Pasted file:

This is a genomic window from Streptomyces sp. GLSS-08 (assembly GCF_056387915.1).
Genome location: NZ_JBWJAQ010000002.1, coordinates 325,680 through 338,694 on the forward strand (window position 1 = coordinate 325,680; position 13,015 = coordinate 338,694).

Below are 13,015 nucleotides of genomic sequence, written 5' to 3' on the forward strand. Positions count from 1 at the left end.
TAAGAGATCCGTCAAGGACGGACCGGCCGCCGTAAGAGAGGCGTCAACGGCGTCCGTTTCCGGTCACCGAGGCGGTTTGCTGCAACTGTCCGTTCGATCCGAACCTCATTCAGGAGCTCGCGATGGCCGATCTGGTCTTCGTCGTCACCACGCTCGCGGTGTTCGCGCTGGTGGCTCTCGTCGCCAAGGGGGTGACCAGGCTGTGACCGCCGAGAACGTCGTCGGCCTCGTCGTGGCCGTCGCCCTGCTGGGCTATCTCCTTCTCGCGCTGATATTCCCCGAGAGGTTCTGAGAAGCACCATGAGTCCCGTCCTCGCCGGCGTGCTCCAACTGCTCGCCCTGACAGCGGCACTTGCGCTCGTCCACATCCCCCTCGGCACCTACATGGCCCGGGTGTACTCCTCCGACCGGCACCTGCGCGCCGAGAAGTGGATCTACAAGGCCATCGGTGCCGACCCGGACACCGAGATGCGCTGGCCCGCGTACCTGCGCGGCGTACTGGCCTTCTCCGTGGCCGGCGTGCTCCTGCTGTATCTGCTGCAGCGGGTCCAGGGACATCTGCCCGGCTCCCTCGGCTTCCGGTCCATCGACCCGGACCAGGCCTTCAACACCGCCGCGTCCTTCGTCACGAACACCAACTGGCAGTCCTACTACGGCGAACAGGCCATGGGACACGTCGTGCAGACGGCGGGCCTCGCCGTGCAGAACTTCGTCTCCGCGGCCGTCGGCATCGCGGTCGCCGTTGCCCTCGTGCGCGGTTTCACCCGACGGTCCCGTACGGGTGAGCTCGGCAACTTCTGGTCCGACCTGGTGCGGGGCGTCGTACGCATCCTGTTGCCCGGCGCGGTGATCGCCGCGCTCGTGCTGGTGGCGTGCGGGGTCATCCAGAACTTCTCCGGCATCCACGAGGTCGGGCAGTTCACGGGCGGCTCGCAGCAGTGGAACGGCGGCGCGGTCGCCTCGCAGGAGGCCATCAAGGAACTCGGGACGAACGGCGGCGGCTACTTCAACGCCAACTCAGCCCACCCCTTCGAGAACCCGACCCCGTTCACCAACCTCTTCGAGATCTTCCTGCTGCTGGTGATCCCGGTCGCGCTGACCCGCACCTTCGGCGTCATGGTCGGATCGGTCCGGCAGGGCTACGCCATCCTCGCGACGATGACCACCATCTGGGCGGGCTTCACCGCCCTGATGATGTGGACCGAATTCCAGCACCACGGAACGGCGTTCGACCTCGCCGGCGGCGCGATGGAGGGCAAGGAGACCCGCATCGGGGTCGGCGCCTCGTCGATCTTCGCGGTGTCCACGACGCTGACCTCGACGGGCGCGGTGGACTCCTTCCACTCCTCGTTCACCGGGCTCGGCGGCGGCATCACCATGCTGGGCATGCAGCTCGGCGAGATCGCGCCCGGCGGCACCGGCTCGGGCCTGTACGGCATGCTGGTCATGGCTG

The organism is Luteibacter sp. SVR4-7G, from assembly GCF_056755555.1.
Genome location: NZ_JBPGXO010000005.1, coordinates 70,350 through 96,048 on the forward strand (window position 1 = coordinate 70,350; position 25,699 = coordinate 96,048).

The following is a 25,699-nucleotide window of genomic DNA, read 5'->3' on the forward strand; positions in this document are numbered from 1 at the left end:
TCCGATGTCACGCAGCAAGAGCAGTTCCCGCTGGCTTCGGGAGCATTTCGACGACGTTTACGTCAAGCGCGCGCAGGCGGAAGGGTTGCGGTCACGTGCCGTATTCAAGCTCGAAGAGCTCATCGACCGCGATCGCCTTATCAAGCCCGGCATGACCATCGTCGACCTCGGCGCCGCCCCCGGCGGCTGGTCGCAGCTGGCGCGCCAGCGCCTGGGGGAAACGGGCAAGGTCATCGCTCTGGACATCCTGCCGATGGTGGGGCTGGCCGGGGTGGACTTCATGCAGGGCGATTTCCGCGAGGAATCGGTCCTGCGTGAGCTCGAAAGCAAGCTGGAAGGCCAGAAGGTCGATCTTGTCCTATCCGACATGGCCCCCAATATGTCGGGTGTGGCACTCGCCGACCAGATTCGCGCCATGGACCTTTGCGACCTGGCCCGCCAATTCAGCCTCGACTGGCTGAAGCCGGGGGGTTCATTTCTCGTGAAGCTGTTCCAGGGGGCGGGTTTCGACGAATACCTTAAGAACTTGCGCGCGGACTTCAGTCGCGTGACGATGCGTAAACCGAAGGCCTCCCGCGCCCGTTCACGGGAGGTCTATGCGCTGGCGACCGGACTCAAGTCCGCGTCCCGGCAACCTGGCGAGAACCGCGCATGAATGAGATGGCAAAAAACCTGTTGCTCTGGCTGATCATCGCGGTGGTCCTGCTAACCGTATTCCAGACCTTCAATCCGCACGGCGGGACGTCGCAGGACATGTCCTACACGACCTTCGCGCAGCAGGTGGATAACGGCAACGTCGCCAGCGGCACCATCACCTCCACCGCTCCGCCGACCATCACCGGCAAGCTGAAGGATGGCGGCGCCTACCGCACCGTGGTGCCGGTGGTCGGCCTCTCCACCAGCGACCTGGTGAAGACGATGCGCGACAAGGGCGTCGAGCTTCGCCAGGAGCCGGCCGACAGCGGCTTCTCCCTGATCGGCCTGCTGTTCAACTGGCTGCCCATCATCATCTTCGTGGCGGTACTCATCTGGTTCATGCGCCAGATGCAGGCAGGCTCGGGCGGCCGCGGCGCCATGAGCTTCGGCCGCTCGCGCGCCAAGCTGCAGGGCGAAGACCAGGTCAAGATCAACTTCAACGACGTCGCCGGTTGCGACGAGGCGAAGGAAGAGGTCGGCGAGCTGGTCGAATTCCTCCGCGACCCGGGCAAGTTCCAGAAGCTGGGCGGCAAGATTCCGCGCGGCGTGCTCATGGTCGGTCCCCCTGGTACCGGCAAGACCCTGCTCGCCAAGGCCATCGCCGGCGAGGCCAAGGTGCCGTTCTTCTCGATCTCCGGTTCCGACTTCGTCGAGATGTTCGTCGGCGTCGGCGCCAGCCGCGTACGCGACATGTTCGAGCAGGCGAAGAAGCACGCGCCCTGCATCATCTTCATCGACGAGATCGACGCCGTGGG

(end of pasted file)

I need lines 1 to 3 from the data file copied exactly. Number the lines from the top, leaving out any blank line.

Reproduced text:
This is a genomic window from Streptomyces sp. GLSS-08 (assembly GCF_056387915.1).
Genome location: NZ_JBWJAQ010000002.1, coordinates 325,680 through 338,694 on the forward strand (window position 1 = coordinate 325,680; position 13,015 = coordinate 338,694).

Below are 13,015 nucleotides of genomic sequence, written 5' to 3' on the forward strand. Positions count from 1 at the left end.